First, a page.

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What does it take to be a good negotiator?

That is really a difficult question. I wouldn’t even know where to start to analyse it. I have certainly read many negotiation books and found myself in various situations arguing (I mean negotiating) with important people on some point on which we have not agreed. I will focus on commercial negotiations related to selling products in this article. Please remember there are many types of negotiations, some very complex, such as separating assets and custody during a divorce, and others as simple as convincing your partner where to go to dinner on your anniversary.

We have negotiated since we can remember. Even if children don’t realize it, they can already obtain what they want just by imitating or copying their parents’ strategies. It is almost a basic need. Some more extroverted children can even use aggressive techniques; over time, they will perfect those techniques, grow up and become great negotiators. Other more introverted children will seek opportunities by analysing their parents’ behavior. Undoubtedly, many of them began to explore their possibilities using their emotions. We can call it “emotional blackmail“. The objective is always the same, to satisfy a desire or to obtain more than what is offered.

In 1981 Roger Fisher and William Ury published their famous “Getting to Yes“, a classic book from the by then still young “Harvard Negotiation Project”. The theories explained there became the pillars of modern negotiations. 

The main ideas were:

  • Separate the person from the problem.
  • Focus on interests and not on positions.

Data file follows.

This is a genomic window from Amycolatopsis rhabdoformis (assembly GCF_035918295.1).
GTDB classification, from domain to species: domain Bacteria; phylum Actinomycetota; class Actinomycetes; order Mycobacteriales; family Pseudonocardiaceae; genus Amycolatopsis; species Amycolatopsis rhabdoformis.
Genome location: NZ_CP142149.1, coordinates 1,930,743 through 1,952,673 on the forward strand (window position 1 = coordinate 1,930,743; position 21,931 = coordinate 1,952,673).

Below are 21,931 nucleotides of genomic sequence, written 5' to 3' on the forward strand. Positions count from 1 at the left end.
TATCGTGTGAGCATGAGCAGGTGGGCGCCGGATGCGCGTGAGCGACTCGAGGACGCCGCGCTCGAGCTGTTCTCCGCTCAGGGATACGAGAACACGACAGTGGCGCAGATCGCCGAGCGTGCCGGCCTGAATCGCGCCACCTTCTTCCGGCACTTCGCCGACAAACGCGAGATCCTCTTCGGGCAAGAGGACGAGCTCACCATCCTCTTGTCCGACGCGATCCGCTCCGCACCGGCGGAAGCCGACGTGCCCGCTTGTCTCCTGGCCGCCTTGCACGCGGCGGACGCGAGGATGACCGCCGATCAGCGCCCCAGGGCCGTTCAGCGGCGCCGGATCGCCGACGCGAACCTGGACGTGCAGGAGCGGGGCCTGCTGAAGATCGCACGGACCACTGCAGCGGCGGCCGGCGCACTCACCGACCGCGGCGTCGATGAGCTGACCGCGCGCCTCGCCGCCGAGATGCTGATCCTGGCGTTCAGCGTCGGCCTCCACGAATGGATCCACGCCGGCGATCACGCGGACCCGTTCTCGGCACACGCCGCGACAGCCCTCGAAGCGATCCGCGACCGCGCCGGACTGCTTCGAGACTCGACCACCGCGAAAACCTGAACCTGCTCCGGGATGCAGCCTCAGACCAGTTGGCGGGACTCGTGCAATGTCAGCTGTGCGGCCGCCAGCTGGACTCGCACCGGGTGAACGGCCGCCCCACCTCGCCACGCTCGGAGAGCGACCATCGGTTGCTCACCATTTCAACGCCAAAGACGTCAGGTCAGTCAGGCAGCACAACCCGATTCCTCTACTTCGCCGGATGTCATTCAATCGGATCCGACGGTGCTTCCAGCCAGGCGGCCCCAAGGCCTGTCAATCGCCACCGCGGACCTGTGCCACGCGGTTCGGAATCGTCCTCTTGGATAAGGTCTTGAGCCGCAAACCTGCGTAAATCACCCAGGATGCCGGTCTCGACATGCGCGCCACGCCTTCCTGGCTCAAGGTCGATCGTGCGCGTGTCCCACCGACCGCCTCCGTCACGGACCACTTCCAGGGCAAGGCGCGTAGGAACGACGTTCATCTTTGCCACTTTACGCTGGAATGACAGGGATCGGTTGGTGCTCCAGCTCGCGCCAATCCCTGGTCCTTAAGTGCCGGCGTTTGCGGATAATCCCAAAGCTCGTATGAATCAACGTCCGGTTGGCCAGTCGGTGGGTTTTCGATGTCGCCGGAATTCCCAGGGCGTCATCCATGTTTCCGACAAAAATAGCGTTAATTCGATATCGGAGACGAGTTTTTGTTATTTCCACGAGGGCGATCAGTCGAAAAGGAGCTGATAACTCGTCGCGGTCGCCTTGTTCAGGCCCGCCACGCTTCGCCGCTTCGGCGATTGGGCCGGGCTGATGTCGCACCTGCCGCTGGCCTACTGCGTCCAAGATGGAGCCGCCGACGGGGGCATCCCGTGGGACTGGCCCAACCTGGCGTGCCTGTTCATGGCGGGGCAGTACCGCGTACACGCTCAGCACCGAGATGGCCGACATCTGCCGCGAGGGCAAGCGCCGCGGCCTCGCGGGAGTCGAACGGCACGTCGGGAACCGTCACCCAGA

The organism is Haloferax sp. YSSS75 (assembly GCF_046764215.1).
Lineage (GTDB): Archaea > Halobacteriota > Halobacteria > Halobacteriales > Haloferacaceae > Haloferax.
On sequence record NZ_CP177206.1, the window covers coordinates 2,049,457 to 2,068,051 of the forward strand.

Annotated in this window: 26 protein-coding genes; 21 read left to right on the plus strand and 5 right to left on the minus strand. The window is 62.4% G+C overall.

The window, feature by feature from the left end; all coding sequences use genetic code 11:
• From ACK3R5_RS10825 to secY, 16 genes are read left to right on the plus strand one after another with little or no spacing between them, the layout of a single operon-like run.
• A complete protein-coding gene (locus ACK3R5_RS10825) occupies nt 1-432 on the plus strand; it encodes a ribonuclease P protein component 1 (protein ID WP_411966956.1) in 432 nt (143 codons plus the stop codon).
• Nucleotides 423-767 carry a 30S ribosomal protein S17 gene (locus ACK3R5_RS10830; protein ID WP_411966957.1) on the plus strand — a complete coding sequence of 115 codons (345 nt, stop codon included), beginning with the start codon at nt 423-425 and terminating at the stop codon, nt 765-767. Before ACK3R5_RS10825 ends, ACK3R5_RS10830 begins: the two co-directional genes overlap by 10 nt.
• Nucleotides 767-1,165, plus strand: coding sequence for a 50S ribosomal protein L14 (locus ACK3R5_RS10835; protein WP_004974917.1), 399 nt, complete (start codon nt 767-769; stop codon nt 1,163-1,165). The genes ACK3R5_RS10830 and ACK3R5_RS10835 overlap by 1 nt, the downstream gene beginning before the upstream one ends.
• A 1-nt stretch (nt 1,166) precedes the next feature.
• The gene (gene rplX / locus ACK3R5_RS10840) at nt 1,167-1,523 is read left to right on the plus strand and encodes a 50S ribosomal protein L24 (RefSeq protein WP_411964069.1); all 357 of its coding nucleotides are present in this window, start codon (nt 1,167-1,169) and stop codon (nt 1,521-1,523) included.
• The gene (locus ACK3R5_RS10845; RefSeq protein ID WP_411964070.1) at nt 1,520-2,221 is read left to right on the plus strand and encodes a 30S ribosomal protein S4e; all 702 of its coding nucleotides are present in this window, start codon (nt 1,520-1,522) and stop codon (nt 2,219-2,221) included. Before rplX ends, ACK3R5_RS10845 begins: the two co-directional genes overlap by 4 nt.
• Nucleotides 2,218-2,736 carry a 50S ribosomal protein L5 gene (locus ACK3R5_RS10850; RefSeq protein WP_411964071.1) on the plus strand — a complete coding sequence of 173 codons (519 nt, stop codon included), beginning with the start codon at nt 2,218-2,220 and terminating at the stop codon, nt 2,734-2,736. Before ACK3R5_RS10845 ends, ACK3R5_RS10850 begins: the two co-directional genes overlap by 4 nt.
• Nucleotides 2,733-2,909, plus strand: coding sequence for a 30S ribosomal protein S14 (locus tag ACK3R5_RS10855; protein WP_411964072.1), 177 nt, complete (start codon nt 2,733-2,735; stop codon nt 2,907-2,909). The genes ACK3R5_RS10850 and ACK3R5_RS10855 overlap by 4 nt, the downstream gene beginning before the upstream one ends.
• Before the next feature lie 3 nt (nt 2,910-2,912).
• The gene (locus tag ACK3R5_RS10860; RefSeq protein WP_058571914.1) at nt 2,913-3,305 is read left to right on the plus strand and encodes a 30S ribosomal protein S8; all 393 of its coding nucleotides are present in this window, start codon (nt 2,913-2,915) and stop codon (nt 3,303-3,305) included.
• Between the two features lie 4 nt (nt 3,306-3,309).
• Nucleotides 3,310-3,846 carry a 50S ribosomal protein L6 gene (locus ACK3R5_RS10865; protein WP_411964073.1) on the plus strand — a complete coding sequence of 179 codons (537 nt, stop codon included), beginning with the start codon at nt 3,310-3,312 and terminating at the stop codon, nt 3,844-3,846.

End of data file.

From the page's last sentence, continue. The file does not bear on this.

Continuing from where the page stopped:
• Search for a result based on a standard objective.
  • Be clear about your BATNA (best alternative to a negotiated agreement) and your role based on it.
  • Use questions instead of statements.

Some years later, William Ury would complement what was already stated with his “Getting Past No“, focusing on some more specific strategies. According to him, the steps to follow when negotiating should be:

  • Observe carefully.
  • Understand the interests of the other party.
  • Highlight the argument.
  • Build a golden bridge and educate the other party.

Later, many other authors would take these ideas and give them a personal touch, always adding something to the path already paved by these two men.

As I mentioned, in my career, I have often found myself in front of clients, negotiating prices, conditions, quantities or even claims. I can tell you that I have found myself several times in quite strange situations. For instance, once, I met a client from the Middle East for dinner at his rest house, and we were supposed to discuss the price and conditions for a year contract. In the middle of dinner, even before we started the negotiation, he took out his gun and placed it in the middle of the table, but very casually, as if it were his wallet. Please mind this person is a very respected and honest businessman in the food industry of his country, but due to security reasons, he is allowed to carry a gun. I don’t think the client was aware of the negotiation strategy in which you distress the other party with something that takes them out of their comfort zone, nor do I believe he intended to impress me with it, but be sure it certainly affected me the rest of the evening, which in the end turned out very well for both.